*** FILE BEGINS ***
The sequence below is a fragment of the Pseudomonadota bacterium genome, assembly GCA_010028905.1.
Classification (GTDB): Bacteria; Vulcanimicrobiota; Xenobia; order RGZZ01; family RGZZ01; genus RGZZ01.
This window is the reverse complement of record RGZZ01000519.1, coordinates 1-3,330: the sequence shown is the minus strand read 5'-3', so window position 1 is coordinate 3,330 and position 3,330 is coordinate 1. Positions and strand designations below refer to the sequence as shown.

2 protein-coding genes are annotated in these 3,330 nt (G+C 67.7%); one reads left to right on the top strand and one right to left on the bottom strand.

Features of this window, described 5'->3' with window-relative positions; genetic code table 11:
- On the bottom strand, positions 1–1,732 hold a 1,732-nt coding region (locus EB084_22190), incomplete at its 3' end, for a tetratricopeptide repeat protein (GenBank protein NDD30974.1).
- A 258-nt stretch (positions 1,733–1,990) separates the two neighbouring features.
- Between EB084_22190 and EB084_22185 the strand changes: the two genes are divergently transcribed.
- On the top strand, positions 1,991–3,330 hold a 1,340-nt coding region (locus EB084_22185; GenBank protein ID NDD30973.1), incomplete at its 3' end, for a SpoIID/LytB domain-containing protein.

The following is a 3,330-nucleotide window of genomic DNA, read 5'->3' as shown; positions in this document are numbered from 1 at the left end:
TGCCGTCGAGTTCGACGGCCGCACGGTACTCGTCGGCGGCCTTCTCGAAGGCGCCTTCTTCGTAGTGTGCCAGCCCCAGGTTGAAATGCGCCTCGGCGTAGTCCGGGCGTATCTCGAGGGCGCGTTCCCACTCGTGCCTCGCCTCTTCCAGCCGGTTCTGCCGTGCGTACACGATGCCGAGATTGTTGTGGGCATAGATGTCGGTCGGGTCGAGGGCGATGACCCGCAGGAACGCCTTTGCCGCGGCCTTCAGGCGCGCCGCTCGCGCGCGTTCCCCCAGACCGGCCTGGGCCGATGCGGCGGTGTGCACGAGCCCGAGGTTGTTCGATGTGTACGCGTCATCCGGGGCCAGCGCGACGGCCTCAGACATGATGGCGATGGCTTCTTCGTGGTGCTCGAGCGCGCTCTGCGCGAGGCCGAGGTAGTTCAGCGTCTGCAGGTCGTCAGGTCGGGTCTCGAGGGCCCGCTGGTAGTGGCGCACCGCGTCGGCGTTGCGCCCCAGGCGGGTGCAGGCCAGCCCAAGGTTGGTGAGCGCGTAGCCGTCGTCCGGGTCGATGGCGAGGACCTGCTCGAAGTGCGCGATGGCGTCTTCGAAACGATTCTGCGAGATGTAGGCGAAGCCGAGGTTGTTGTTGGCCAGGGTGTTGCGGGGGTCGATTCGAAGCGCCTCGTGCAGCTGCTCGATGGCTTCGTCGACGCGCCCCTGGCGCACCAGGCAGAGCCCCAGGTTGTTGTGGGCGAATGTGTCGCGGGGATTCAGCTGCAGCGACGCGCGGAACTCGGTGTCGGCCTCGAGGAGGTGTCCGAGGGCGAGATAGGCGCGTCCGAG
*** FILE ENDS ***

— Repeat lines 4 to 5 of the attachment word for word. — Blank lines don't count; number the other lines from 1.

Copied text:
2 protein-coding genes are annotated in these 3,330 nt (G+C 67.7%); one reads left to right on the top strand and one right to left on the bottom strand.

Features of this window, described 5'->3' with window-relative positions; genetic code table 11: